We conclude that the district court's ruling was clearly erroneous as to the legal standard for "evident partiality"
San Francisco, California (PRWEB) January 28, 2015
On January 27, 2015, the United States Court of Appeals for the Ninth Circuit reversed a previous ruling from a Nevada District Court disqualifying an arbitrator while arbitration was pending in a lawsuit against MGM Resorts International ("MGM"). The Petitioners were seeking a writ of mandamus directing the district court to vacate its grant of a motion, while arbitration was pending, to disqualify an arbitrator for evident partiality under 9 U.S.C. Section 10(a)(2). The case is entitled In re Marry Ann Sussex v. Turnberry/MGM Grand Towers & MGM Resorts International, Case No. 2:08-cv-00773-MMD-PAL. The U.S. Court of Appeals' order can be read here.
The case involves claims made by over 400 purchasers of condo/hotel units at the Signature at MGM for alleged fraud, alleged securities law violations as well as alleged nuisance and trespass claims involving the construction and operation of the “Wet Republic” on their condominium property.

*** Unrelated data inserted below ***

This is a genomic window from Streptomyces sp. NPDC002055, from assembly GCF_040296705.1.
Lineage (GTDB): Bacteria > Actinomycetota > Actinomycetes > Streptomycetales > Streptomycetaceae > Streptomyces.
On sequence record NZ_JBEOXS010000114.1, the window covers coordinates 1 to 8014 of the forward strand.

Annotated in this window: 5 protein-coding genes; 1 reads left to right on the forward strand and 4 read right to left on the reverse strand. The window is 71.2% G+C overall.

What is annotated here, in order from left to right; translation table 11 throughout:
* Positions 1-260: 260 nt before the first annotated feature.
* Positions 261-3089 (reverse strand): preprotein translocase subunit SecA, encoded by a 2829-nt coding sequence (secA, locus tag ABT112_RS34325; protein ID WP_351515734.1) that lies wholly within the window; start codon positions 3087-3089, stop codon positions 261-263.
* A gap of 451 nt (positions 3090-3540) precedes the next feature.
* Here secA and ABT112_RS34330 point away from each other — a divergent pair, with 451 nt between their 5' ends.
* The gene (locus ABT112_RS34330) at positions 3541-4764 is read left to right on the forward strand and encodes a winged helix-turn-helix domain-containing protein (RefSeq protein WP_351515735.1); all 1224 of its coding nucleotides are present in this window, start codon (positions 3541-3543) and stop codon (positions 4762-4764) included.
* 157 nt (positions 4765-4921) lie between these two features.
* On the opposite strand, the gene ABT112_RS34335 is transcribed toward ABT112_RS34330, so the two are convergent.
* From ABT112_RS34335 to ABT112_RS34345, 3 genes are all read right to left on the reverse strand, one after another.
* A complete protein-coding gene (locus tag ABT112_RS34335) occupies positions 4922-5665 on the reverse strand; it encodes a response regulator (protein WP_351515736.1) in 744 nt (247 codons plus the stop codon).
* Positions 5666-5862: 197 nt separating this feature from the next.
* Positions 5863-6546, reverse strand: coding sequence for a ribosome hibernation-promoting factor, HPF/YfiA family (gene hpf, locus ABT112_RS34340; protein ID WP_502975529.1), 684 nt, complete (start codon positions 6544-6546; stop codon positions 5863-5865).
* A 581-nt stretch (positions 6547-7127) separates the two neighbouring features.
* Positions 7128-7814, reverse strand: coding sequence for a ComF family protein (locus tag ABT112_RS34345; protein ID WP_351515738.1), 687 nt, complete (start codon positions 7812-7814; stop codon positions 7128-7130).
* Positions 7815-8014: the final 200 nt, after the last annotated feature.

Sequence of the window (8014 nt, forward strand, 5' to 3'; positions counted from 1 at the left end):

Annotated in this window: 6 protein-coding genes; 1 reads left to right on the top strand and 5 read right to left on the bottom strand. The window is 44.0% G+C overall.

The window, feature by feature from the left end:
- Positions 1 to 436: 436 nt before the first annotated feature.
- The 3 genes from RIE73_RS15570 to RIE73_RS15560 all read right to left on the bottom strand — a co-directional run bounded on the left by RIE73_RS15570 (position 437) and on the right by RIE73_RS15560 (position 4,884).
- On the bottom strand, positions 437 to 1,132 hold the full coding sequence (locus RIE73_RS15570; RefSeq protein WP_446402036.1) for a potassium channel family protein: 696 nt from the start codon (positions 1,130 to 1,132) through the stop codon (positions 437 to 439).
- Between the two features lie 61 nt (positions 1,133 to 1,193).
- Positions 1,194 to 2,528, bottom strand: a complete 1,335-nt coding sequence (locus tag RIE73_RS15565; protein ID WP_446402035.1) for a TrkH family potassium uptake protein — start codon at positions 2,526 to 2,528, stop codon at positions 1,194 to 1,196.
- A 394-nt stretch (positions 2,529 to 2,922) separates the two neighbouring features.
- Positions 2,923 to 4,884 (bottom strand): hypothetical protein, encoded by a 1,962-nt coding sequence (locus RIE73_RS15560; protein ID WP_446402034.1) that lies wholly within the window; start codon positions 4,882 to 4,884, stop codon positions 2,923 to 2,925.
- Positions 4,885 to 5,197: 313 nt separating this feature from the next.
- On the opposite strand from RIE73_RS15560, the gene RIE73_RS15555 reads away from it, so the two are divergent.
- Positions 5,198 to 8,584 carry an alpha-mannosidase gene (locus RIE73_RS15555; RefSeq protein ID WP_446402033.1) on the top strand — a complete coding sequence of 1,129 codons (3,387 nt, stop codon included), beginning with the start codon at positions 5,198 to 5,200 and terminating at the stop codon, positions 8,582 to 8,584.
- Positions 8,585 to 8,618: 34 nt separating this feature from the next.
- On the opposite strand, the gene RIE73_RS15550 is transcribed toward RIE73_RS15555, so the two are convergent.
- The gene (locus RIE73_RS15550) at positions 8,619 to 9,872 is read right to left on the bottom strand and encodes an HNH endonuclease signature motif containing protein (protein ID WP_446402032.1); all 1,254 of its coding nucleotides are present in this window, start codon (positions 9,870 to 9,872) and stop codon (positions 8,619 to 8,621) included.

The Ninth Circuit Court of Appeals reversed Las Vegas Federal District Court Judge, Miranda Du, for clear error in her disqualification of an AAA appointed arbitrator for evident partiality. The Court of Appeals found there was no factual basis to disqualify the arbitrator stating the claims were "very attenuated." The Court of Appeals went on to state in its opinion "[t]his case is 'emphatically not' such an extreme case, if one exits, that could cause us to diverge from our practice, consistent with other circuits, of declining to intervene in an ongoing arbitration." As a result, the Court of Appeals reversed Judge Du's decision to disqualify Arbtirator Brendan Hare and directed the district court to vacate its order removing Hare.
When the attorneys representing the allegedly defrauded condo buyers were asked about the Court of Appeals' ruling, founding partner Norman B. Blumenthal stated, "this was the right decision as the condo buyers have spent extensive time and money litigating the case before Arbitrator Hare."
For more information regarding MGM Signature Suites lawsuit please contact Norman B. Blumenthal, the founding partner of Blumenthal, Nordrehaug & Bhowmik at (858) 551-1223.